The head of the constitutional committee of the Federation Council of the Russian Federation, Andrey Klishas, spoke in favor of paying in rubles for supplies of both grain and fertilizers. On Sunday, May 29, he wrote in his Telegram channel.
“Supplies of grain, fertilizers are all for rubles,” he commented on the message that the Ministry of Agriculture allows in the future to switch to payment in rubles for grain supplies.
Earlier, on May 27, Rosselkhozbank named seven promising countries in terms of increasing grain exports. The list includes Saudi Arabia, Egypt, Ethiopia, Tanzania, Mozambique, Benin and Niger.
The day before, Russian President Vladimir Putin said that Russia remains the largest exporter of wheat in the world.
Prior to this, on May 19, Deputy Foreign Minister Andrei Rudenko pointed out that the solution to the food crisis in the world requires the lifting of anti-Russian sanctions that hinder free trade in food products, including wheat and fertilizers.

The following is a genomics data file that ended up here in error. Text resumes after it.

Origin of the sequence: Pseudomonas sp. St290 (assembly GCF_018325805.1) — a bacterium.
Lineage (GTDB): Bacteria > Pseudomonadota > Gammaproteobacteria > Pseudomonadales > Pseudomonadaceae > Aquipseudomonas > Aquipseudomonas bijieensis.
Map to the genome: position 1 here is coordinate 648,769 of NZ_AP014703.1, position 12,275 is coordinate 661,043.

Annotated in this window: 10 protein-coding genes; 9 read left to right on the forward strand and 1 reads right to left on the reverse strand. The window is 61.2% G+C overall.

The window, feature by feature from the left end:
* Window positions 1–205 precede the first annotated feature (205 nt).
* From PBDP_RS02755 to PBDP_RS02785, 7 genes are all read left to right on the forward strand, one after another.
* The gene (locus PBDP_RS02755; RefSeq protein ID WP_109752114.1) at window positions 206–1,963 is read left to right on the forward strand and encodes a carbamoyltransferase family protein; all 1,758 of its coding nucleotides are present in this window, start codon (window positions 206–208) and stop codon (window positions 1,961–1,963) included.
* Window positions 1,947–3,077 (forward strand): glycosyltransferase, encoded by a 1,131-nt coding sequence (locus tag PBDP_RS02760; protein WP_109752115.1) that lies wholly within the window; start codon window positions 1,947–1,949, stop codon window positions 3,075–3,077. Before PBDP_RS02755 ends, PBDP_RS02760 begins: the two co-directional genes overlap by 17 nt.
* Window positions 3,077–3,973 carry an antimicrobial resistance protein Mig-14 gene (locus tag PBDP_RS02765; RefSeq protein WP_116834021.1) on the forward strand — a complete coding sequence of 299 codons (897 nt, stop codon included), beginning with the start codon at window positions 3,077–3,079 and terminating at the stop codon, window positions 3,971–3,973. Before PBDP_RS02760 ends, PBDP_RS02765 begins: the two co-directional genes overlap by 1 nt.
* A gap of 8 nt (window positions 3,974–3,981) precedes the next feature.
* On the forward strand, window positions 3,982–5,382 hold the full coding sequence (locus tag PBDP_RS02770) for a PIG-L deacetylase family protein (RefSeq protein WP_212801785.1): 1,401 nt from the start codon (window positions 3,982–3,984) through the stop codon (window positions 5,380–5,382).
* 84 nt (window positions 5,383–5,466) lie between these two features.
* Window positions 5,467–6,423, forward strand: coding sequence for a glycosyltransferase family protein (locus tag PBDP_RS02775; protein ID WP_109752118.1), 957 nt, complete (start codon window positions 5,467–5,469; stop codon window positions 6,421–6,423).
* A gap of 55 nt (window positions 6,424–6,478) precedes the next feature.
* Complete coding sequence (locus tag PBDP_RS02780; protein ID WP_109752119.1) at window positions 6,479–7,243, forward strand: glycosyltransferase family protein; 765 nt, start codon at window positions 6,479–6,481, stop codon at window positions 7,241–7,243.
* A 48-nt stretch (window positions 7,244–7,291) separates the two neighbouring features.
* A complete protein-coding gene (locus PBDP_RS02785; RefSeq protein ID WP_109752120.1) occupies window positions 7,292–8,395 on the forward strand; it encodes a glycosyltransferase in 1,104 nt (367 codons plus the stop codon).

On May 17, Arte TV channel reported that the price of wheat in the European market broke a record, reaching €435. The reasons for the increase in the cost of grain, the authors of the publication called the consequences of anti-Russian sanctions, as well as abnormal heat in India, the second largest producer of wheat.
Prior to that, on May 16, The Wall Street Journal reported that UN Secretary-General António Guterres was in talks with Russia, Turkey and other countries to open potash exports to prevent a global food crisis.
On May 15, in a final statement, the G7 countries accused the Russian side of allegedly hindering Ukraine’s agricultural exports. The G7 shifted the responsibility for rising prices in the world food markets to the Russian Federation. Moscow does not agree with all such accusations.
On May 23, Peskov called the sanctions against the Russian Federation the cause of the food crisis in the world. He stressed that Russia has always been a reliable grain exporter. In addition, the Russian side does not prevent the Ukrainian side from exporting grain to Poland by rail.
On May 18, the head of the UN World Food Program, David Beasley, appealed to Russian President Vladimir Putin with a request to open seaports in Ukraine for the export of grain. In response, the Russian Foreign Ministry said that Russia would open access to the ports after the lifting of sanctions against Russia.